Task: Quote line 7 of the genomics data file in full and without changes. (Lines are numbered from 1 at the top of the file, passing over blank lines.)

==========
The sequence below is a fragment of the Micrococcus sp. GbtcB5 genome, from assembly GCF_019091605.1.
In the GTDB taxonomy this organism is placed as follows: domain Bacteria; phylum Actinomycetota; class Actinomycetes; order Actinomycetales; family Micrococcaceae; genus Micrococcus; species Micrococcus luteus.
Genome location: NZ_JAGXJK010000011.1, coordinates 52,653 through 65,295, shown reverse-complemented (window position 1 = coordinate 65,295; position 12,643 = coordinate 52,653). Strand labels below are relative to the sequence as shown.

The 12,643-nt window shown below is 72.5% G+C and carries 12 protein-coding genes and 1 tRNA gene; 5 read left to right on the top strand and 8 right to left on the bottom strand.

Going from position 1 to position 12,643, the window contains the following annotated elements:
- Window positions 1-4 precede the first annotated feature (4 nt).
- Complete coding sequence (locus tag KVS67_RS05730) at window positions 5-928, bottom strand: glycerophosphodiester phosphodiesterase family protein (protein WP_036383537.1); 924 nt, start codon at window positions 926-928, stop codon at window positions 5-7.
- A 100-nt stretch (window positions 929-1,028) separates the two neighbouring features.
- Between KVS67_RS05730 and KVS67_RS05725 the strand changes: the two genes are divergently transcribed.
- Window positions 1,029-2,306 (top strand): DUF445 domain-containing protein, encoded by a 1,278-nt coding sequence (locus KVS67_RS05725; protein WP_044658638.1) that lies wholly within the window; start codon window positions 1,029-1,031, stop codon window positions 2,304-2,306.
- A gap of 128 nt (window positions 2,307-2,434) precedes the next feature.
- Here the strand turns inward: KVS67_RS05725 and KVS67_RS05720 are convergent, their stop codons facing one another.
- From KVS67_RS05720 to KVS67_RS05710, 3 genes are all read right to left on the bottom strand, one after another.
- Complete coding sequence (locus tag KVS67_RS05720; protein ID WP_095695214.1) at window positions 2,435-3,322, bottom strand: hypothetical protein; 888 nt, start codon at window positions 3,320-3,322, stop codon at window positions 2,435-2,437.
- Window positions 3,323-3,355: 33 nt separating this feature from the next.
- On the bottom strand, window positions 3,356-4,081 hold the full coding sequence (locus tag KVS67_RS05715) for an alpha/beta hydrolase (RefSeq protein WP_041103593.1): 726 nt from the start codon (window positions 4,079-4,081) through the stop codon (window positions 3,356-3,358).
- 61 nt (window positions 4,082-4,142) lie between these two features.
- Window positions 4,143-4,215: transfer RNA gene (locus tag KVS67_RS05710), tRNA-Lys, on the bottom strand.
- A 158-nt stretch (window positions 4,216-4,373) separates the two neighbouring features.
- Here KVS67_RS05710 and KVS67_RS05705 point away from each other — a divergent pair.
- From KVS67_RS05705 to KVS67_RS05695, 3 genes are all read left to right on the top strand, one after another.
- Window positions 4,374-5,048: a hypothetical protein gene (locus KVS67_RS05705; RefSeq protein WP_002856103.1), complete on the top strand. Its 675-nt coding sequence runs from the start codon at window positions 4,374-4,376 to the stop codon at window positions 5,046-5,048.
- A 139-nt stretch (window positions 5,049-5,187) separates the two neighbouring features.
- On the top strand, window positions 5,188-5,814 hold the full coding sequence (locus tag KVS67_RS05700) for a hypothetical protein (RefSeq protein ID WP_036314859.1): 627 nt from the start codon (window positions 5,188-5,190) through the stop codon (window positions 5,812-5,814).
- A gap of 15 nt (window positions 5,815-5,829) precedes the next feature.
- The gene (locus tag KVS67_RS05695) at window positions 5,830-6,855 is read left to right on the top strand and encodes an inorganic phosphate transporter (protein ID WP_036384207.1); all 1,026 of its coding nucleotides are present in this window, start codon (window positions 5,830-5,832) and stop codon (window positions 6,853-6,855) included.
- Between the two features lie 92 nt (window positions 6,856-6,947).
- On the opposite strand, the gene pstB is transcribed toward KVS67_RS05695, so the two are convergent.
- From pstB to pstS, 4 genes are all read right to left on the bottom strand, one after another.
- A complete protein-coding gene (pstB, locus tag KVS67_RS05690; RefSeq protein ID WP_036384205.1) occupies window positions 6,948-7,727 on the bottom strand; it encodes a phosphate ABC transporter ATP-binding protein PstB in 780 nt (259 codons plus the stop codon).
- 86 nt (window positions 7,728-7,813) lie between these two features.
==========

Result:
- Complete coding sequence (locus tag KVS67_RS05730) at window positions 5-928, bottom strand: glycerophosphodiester phosphodiesterase family protein (protein WP_036383537.1); 924 nt, start codon at window positions 926-928, stop codon at window positions 5-7.